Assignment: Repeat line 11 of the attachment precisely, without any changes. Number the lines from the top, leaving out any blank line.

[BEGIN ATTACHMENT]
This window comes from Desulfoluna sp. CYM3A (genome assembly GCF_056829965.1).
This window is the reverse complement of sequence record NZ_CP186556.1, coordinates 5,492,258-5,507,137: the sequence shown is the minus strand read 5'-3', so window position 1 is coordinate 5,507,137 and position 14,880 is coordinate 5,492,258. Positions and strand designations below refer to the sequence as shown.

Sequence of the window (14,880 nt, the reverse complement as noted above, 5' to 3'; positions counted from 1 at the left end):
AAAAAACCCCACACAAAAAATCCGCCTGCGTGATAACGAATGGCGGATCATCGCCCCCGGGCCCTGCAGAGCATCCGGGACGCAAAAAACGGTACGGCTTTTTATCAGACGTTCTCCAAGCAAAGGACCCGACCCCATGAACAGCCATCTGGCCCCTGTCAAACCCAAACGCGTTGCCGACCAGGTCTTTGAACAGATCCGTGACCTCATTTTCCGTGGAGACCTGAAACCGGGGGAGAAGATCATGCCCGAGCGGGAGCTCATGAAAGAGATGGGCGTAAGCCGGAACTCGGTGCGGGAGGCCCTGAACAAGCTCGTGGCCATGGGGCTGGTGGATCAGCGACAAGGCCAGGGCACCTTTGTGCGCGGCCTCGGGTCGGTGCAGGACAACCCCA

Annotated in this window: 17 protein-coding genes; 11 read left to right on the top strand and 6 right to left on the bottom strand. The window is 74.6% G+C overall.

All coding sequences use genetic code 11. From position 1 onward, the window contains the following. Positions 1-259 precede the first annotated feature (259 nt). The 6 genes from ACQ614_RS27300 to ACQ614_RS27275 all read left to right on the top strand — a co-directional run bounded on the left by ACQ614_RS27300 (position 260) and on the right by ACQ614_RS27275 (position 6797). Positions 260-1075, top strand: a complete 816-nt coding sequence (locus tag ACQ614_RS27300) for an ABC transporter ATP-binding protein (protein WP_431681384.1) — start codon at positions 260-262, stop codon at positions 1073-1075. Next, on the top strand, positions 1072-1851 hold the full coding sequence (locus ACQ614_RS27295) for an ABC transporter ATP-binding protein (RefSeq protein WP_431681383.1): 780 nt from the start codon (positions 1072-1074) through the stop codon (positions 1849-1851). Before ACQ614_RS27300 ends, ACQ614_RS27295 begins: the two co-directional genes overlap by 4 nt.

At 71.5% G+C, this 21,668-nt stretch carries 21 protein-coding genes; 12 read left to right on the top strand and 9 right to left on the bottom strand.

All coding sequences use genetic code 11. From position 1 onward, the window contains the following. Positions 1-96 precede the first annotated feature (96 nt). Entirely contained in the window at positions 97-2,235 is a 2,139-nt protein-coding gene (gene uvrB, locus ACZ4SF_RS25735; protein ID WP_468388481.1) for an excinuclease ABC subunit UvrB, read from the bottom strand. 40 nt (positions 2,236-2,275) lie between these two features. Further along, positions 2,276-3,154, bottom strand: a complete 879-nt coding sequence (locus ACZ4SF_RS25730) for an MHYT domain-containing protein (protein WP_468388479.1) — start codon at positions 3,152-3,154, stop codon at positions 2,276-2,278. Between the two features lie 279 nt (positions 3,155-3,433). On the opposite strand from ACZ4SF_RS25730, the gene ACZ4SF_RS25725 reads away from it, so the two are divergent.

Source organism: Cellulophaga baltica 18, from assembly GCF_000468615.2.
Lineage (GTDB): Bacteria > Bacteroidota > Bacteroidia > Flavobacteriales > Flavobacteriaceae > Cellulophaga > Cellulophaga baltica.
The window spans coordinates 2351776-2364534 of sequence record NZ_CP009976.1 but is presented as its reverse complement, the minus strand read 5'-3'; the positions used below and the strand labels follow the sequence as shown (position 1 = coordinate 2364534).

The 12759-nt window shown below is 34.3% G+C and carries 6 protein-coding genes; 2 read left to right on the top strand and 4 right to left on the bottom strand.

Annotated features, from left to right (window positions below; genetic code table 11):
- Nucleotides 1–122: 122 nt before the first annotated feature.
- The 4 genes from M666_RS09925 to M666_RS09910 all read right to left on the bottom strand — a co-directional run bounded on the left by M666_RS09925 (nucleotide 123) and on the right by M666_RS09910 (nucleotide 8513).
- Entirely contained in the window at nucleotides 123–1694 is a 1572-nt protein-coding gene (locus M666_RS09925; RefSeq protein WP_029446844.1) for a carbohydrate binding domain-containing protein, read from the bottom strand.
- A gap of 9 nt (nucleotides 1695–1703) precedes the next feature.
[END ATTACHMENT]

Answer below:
The window spans coordinates 2351776-2364534 of sequence record NZ_CP009976.1 but is presented as its reverse complement, the minus strand read 5'-3'; the positions used below and the strand labels follow the sequence as shown (position 1 = coordinate 2364534).